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The James A. McClure federal building in Boise. Many nonessential federal agencies are shut down. Photo by Glenn Landberg

In response to the federal government furlough, a number of Idaho banks and credit unions are offering support to federal employees who need it, especially as the furlough hit the mid-January point where some employees no longer received paychecks.

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Trent Wright

“The current government shutdown is the longest in our nation’s history, impacting businesses and consumers alike,” said Trent Wright, president and CEO of the Idaho Bankers Association. “Every single Idaho bank is stepping up to the plate to help their customers weather this storm.”

Wright encouraged government employees suffering hardship as a result of the government shutdown to connect with their local banker to discuss options.

U.S. Bank announced on Jan. 11 a low-rate quick loan of $100 to $6,000 for qualified federal government employee customers. In addition, the company set up a special toll-free number to talk about this and other options, including mortgage relief.

Washington Federal, a Seattle-based community bank with offices in eight states, including Idaho, said on Jan. 15 that it would provide 90-day interest-free loans of up to 12 weeks’ take-home pay to any eligible federal government employee who brought in their last funded paycheck along with either a furlough notice or a zero-balance pay stub. The program applies whether or not they are a current customer, though a Washington Federal checking account is required to gain access to the funds. After the 90 days, borrowers pay 5 percent through the end of the year, rising to 10 percent starting Jan. 1, 2020. Borrowers have until Dec. 31, 2022 to pay the money back.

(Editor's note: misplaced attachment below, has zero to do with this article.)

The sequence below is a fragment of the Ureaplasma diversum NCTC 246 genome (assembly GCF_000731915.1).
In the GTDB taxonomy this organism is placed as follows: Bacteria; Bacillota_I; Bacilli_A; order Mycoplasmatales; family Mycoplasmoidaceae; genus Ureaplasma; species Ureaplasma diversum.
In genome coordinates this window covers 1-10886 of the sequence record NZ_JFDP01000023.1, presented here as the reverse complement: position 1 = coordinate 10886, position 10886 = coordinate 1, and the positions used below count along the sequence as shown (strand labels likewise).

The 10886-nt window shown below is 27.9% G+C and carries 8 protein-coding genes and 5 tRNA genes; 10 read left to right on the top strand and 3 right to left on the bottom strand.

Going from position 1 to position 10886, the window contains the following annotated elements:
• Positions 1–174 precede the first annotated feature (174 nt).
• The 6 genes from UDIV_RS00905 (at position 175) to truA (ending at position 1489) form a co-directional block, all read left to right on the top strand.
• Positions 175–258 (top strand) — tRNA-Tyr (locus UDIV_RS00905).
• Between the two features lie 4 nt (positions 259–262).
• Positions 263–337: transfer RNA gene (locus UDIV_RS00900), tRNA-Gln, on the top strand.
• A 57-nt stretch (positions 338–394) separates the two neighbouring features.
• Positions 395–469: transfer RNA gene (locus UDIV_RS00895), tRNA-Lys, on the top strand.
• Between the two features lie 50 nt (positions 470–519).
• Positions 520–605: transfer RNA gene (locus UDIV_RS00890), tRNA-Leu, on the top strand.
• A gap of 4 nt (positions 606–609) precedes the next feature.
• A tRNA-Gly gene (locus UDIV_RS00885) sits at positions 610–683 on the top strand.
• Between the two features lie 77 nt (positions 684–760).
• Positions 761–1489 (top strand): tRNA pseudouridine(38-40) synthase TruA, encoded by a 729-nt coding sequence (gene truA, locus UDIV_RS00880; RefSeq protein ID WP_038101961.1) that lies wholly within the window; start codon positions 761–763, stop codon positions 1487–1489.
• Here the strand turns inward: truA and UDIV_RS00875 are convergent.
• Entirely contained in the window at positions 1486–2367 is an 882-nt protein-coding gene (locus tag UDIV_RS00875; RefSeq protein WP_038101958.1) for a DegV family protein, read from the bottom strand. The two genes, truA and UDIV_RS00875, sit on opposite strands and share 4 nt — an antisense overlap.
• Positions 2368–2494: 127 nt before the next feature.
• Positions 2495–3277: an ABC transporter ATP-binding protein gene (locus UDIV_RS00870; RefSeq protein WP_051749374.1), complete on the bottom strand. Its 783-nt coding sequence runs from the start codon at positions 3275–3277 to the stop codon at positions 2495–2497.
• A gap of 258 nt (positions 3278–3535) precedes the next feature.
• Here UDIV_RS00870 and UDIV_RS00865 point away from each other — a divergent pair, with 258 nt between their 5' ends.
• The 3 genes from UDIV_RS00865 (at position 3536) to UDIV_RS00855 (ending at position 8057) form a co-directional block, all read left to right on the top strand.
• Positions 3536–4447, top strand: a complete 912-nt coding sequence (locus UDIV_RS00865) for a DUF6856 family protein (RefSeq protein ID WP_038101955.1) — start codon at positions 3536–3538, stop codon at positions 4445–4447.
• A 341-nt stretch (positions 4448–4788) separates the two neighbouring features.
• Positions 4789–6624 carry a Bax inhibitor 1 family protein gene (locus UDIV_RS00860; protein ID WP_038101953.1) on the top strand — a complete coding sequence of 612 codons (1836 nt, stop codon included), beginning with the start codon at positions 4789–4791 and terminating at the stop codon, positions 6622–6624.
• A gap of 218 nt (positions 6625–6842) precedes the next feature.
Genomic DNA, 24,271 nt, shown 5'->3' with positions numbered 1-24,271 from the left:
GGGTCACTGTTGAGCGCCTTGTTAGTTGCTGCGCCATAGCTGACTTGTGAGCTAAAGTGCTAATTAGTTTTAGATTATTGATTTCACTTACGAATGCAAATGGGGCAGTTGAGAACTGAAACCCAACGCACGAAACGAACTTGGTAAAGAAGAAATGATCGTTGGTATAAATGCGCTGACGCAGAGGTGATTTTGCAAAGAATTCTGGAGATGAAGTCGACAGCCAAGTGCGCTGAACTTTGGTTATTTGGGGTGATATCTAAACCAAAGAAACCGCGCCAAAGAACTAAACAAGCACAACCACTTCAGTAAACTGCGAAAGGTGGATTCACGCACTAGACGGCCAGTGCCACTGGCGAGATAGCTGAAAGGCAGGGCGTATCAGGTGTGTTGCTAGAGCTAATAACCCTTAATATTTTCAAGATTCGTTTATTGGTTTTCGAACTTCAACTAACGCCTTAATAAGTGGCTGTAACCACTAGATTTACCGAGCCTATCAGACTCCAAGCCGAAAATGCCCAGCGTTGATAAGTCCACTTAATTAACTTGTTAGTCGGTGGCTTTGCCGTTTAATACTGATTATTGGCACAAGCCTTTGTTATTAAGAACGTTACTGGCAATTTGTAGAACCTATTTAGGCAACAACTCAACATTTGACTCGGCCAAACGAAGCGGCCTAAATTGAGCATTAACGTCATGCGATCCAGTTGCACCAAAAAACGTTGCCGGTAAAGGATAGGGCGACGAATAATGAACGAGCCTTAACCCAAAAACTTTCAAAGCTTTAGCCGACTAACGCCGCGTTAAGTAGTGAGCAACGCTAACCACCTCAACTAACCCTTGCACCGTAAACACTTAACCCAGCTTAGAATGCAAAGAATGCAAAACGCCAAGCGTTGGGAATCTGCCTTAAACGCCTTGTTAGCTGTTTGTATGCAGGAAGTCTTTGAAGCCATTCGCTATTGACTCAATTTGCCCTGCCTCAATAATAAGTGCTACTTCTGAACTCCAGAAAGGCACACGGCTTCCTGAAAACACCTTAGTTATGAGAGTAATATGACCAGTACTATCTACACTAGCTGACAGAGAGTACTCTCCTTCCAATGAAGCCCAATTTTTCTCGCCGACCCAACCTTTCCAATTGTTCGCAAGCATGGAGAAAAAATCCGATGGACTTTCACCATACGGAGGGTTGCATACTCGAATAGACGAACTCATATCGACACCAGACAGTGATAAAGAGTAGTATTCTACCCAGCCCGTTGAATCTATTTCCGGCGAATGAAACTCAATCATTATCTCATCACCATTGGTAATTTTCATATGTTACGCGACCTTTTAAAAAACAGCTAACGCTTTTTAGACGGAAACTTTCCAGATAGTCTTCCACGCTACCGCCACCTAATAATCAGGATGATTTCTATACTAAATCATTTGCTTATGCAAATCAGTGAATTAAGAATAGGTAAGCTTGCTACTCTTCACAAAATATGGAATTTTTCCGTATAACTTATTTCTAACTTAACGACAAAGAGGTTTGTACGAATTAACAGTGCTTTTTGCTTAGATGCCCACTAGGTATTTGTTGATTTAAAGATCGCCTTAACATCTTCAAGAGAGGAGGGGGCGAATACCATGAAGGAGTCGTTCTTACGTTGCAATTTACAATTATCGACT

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Toni Nielsen

Zions Bank clients with a federal employee pay stub can defer their loan payments with no fee for up to 90 days, said Toni Nielsen, region president for western Idaho.

At KeyBank, clients who are on furlough from government jobs can apply for a low interest rate, short-term personal loan for funds to cover budget shortfalls, said Laura Suter, communications manager.

Federal employees whose paycheck was direct-deposited into a JPMorgan Chase account in November 2018 are automatically having some fees on Chase checking and savings accounts waived or refunded. In addition, the company has also set up a toll-free number for federal employees to discuss their personal situations.

Wells Fargo announced Jan. 15 that it is also providing a toll-free number, as well as fee reversals and waivers for loans, credit cards, and overdrafts for people with direct deposit. For mortgage and home equity customers, the company won’t apply late charges or negative credit reports on loans for up to 90 days, and it is putting foreclosure activities on hold. In addition, the company donated $250,000 to support local communities, through the United Way.

Credit unions are also providing assistance, including short-term, low-interest loans, lower-interest credit cards, financial counseling, or opportunities to delay loan payments, according to the Northwest Credit Union Association, which represents Idaho credit unions. “Furloughed employees should contact their credit union immediately to see what options are available to them,” said Lynn Heider, vice president of public relations for the organization.

Icon Credit Union announced Jan. 11 that federal government employees on furlough could bring a past pay stub to any branch to apply for a loan of up to $5,000, on approved credit, with no payments due for 90 days. In addition, current Icon members on furlough can skip a payment on existing Icon loans with no fees.

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Laura Smith

“We can waive late fees and offer payroll advance at 0 percent APR for qualified members,” said Laura Smith, director of public relations for Idaho Central Credit Union. “We have also been able to find ways to help nonmembers.”